Two years ago, I was suddenly and mysteriously what the blues singers call “a solid mess.” Eczema flaring, migraines multiplying, numbness in my extremities, black spots in my peripheral vision, chronic fatigue, insomnia, frequent nausea, constant diarrhea, dizziness, ringing ears, mood swings and, not that it mattered so much amidst all the rest, erectile dysfunction. (Yes, ma’am, I just went there.)
I thought I was dying. I was sure of it. I’d always considered myself to be an extremely healthy person, too, so this was terra incognita. I’d been accustomed to waking up every morning at six o’clock sharp fully rested after eight hours of sleep and eating any damn thing I pleased. I’d been inside a doctor’s office once in maybe fifteen years and then only to stitch up a cut finger, but those days were L-to-the-ong gone.
Determined to make a dignified end of it, I got my affairs in order. I hired an attorney to draw up documents designating a few friends as beneficiaries and saddling them with responsibility for pulling the plug should I become incapable of doing so.
I then ran a gauntlet of healthcare providers, both mainstream and alternative, not really wanting to die, scouring the internet for answers, finding none, a reluctant interloper in the halls of medicine … general practice, neurology, endocrinology, holistic, reiki, massage, acupuncture, chiropractic, yoga … at last arriving where one of my newly named residuary legatees had suggested that I begin: having myself tested for gluten-intolerance.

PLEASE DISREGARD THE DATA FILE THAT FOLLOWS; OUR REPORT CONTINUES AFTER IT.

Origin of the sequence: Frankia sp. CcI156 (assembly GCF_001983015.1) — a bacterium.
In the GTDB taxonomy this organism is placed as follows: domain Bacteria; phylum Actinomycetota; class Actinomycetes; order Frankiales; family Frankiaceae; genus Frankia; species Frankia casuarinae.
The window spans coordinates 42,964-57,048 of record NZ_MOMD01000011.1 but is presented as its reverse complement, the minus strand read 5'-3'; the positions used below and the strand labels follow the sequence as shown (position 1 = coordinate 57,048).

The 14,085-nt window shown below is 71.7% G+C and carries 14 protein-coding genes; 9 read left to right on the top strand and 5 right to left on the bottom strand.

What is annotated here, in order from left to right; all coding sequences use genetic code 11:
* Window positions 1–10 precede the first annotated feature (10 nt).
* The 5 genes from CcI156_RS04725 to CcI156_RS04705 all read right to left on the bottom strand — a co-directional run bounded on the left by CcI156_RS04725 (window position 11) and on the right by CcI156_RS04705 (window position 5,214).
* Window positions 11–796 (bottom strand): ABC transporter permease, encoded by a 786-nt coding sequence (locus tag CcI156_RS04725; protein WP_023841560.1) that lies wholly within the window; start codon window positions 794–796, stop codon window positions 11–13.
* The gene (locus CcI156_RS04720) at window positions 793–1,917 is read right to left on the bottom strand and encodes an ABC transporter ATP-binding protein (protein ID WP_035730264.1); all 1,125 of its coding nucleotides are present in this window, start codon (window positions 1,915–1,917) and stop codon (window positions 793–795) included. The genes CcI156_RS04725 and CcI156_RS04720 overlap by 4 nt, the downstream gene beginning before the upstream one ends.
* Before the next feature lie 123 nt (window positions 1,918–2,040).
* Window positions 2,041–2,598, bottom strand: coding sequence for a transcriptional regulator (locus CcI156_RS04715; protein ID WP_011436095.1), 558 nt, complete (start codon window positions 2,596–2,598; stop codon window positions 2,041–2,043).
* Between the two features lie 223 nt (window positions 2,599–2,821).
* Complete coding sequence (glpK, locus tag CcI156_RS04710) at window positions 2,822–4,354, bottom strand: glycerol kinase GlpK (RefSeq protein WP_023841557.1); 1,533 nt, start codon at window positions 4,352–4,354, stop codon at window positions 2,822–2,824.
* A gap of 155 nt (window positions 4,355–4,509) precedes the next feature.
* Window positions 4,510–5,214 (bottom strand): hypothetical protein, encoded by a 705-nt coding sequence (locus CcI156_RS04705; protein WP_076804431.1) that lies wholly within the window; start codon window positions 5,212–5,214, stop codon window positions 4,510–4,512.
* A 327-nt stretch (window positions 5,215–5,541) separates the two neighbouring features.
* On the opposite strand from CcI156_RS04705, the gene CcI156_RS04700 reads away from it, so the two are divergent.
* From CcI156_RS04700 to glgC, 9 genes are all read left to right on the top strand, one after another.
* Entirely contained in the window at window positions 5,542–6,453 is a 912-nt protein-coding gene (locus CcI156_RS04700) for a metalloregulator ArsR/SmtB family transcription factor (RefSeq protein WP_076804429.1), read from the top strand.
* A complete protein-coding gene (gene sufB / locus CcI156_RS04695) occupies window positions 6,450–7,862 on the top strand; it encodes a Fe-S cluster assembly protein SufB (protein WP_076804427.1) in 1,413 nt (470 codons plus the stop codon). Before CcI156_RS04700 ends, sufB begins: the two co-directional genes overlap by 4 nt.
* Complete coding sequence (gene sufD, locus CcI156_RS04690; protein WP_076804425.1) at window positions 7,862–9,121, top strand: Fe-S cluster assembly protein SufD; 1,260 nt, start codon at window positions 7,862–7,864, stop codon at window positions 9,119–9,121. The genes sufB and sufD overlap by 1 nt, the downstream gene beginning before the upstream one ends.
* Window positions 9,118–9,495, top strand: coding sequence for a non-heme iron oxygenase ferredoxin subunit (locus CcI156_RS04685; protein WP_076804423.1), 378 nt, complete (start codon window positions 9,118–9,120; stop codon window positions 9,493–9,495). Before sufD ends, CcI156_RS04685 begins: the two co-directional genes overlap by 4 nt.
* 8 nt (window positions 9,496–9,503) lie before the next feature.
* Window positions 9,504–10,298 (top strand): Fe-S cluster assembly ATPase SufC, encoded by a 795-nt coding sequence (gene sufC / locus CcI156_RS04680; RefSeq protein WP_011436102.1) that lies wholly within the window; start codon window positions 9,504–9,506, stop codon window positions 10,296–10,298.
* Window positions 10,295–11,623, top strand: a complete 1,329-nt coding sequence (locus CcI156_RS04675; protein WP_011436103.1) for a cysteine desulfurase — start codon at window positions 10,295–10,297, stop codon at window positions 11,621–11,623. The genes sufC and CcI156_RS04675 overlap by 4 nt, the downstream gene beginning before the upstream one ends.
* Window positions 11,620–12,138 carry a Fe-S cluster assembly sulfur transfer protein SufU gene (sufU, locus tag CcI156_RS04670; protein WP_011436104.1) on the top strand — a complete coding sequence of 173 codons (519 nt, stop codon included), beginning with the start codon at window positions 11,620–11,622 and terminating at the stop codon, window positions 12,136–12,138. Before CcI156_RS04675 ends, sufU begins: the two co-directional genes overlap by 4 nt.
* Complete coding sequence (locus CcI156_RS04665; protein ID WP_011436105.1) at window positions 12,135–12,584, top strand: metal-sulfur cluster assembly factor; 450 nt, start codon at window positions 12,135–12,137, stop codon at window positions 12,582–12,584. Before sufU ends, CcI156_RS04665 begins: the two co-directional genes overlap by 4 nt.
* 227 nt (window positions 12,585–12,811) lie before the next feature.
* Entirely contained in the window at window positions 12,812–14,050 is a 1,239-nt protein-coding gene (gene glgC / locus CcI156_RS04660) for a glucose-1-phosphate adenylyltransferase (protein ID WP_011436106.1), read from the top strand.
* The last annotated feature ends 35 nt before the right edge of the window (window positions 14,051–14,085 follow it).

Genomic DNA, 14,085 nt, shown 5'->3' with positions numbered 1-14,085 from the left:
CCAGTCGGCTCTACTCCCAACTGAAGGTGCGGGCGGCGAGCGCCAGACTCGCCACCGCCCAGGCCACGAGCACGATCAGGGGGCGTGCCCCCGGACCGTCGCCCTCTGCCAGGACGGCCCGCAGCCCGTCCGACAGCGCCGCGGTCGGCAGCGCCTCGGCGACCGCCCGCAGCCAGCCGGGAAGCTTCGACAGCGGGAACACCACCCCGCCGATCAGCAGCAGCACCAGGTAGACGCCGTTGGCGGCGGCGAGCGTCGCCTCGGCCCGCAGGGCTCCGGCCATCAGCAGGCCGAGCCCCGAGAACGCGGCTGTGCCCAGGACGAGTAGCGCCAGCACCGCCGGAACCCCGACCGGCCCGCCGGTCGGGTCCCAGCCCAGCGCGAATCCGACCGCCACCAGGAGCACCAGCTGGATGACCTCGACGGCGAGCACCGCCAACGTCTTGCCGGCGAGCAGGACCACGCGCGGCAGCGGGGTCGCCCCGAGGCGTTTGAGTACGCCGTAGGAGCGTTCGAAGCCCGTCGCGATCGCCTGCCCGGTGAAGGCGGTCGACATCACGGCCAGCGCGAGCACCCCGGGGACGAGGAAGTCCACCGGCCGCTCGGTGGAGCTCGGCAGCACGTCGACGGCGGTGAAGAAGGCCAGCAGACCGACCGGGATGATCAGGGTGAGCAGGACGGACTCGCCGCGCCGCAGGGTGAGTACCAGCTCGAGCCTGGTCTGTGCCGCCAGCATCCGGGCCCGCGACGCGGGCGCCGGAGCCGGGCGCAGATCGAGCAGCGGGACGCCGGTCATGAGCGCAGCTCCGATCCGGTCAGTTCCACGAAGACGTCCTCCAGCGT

Which is what I did.
Which is what I have. In spades.
Along the way, one medical professional or another had tendered confident or speculative diagnoses of hypertension, inner ear infection, mini-strokes, tumor, vasovegal response, irritable bowel syndrome and my favorite, tossed off by a neurologist as he studied my quite normal (and insanely expensive) MRI scans, “anxiety.” To be fair, I was anxious, but he’d gotten the cause-effect sequence bass-ackwards.
So the good news from the genetics lab was that we’d discovered what was making me sick. Changing my diet caused an immediate reduction in all symptoms and an almost immediate disappearance of many.
The bad news was that I’d been poisoning myself for years with a diet rich in gluten – essentially wheat, barley & rye. What’s worse, my body had been quarantining the gluten in my cells. I was a walking landfill.
Recovery slowed over time, gradually tapering off until the present when some days it seems that my one remaining symptom, a vague wooziness, will never let go. Patience is essential.
I’m being deep-cleaned in super-slow motion and some of the symptoms, like the eczema, I’d had for decades. I’d had migraines since my 40’s when, as I approached my 50th, I was popping $20 triptan tablets (samples) like tic-tacs, but the tic-tacs had stopped working.
Now both of those symptoms are gone. I can’t remember the last time I had even a minor headache, let alone a migraine. Likewise the eczema. There was even a mole or wart or warty mole or something that I’d developed on my face. I was thinking about having it removed, but a couple of months ago noticed that it had removed itself.
Here’s the thing, though, and it’s no small matter … Why was it so hard for me to find a proper diagnosis? How many other people are medicating symptoms, unaware that much of their diet is about as nutritious for them as used motor oil?
I was lucky. If my friend hadn’t insisted that I make an appointment with the dietician who’d diagnosed her, I might be dead right now, or bleeding money into the vast pharmacological sea.
Our vaunted healthcare system should be as informed about gluten-intolerance as it is about more profitable disorders, but it isn’t. Finding good medical advice shouldn’t be a matter of luck, but in this case, it often is.
These are reasons why, rather than “asking your doctor” as the drug commercials suggest, you might have to tell your doctor. And if your doctor doesn’t take you seriously, you might have to find another doctor. Or a good dietician.
I’ll be happy to give you the name of mine.